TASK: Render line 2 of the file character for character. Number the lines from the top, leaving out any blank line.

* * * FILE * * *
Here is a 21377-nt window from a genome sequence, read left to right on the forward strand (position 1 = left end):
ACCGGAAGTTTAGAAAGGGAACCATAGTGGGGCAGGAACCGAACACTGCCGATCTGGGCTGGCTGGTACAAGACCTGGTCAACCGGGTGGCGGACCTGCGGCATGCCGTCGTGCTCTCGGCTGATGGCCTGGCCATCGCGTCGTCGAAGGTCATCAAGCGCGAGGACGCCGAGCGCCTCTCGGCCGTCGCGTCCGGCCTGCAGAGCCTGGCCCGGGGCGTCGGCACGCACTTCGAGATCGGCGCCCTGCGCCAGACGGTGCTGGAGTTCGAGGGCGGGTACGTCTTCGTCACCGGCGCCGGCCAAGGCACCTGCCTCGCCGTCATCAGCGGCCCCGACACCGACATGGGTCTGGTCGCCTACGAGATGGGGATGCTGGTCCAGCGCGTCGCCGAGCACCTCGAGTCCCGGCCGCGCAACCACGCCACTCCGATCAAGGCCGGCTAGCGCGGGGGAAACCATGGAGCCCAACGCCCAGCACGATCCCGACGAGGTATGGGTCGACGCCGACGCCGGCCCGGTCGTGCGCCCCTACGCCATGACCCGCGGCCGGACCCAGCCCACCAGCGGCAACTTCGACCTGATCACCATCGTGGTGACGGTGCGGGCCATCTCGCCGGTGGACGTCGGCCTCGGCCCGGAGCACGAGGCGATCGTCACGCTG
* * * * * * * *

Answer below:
ACCGGAAGTTTAGAAAGGGAACCATAGTGGGGCAGGAACCGAACACTGCCGATCTGGGCTGGCTGGTACAAGACCTGGTCAACCGGGTGGCGGACCTGCGGCATGCCGTCGTGCTCTCGGCTGATGGCCTGGCCATCGCGTCGTCGAAGGTCATCAAGCGCGAGGACGCCGAGCGCCTCTCGGCCGTCGCGTCCGGCCTGCAGAGCCTGGCCCGGGGCGTCGGCACGCACTTCGAGATCGGCGCCCTGCGCCAGACGGTGCTGGAGTTCGAGGGCGGGTACGTCTTCGTCACCGGCGCCGGCCAAGGCACCTGCCTCGCCGTCATCAGCGGCCCCGACACCGACATGGGTCTGGTCGCCTACGAGATGGGGATGCTGGTCCAGCGCGTCGCCGAGCACCTCGAGTCCCGGCCGCGCAACCACGCCACTCCGATCAAGGCCGGCTAGCGCGGGGGAAACCATGGAGCCCAACGCCCAGCACGATCCCGACGAGGTATGGGTCGACGCCGACGCCGGCCCGGTCGTGCGCCCCTACGCCATGACCCGCGGCCGGACCCAGCCCACCAGCGGCAACTTCGACCTGATCACCATCGTGGTGACGGTGCGGGCCATCTCGCCGGTGGACGTCGGCCTCGGCCCGGAGCACGAGGCGATCGTCACGCTG